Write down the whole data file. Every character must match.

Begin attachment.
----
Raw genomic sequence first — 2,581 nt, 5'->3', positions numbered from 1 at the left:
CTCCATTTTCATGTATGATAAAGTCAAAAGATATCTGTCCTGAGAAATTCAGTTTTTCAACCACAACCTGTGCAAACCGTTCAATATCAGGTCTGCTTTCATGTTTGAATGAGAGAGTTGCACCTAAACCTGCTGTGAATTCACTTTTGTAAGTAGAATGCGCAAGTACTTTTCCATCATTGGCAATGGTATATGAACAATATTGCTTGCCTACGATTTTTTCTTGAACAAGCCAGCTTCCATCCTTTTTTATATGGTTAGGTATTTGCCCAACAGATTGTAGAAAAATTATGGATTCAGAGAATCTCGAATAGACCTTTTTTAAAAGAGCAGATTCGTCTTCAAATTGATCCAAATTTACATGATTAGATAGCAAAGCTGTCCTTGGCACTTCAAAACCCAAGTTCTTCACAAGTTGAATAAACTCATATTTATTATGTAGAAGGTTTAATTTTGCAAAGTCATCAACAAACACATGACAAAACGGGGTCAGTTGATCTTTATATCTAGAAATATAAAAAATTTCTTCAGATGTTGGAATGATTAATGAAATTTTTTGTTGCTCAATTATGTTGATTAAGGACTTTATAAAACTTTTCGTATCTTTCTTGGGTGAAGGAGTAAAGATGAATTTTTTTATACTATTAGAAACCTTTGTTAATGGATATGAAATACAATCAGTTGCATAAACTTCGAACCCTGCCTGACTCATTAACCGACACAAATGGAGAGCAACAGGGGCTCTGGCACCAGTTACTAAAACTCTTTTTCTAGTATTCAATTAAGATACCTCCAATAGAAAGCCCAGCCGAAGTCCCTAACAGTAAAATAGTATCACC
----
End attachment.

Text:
Raw genomic sequence first — 2,581 nt, 5'->3', positions numbered from 1 at the left:
CTCCATTTTCATGTATGATAAAGTCAAAAGATATCTGTCCTGAGAAATTCAGTTTTTCAACCACAACCTGTGCAAACCGTTCAATATCAGGTCTGCTTTCATGTTTGAATGAGAGAGTTGCACCTAAACCTGCTGTGAATTCACTTTTGTAAGTAGAATGCGCAAGTACTTTTCCATCATTGGCAATGGTATATGAACAATATTGCTTGCCTACGATTTTTTCTTGAACAAGCCAGCTTCCATCCTTTTTTATATGGTTAGGTATTTGCCCAACAGATTGTAGAAAAATTATGGATTCAGAGAATCTCGAATAGACCTTTTTTAAAAGAGCAGATTCGTCTTCAAATTGATCCAAATTTACATGATTAGATAGCAAAGCTGTCCTTGGCACTTCAAAACCCAAGTTCTTCACAAGTTGAATAAACTCATATTTATTATGTAGAAGGTTTAATTTTGCAAAGTCATCAACAAACACATGACAAAACGGGGTCAGTTGATCTTTATATCTAGAAATATAAAAAATTTCTTCAGATGTTGGAATGATTAATGAAATTTTTTGTTGCTCAATTATGTTGATTAAGGACTTTATAAAACTTTTCGTATCTTTCTTGGGTGAAGGAGTAAAGATGAATTTTTTTATACTATTAGAAACCTTTGTTAATGGATATGAAATACAATCAGTTGCATAAACTTCGAACCCTGCCTGACTCATTAACCGACACAAATGGAGAGCAACAGGGGCTCTGGCACCAGTTACTAAAACTCTTTTTCTAGTATTCAATTAAGATACCTCCAATAGAAAGCCCAGCCGAAGTCCCTAACAGTAAAATAGTATCACC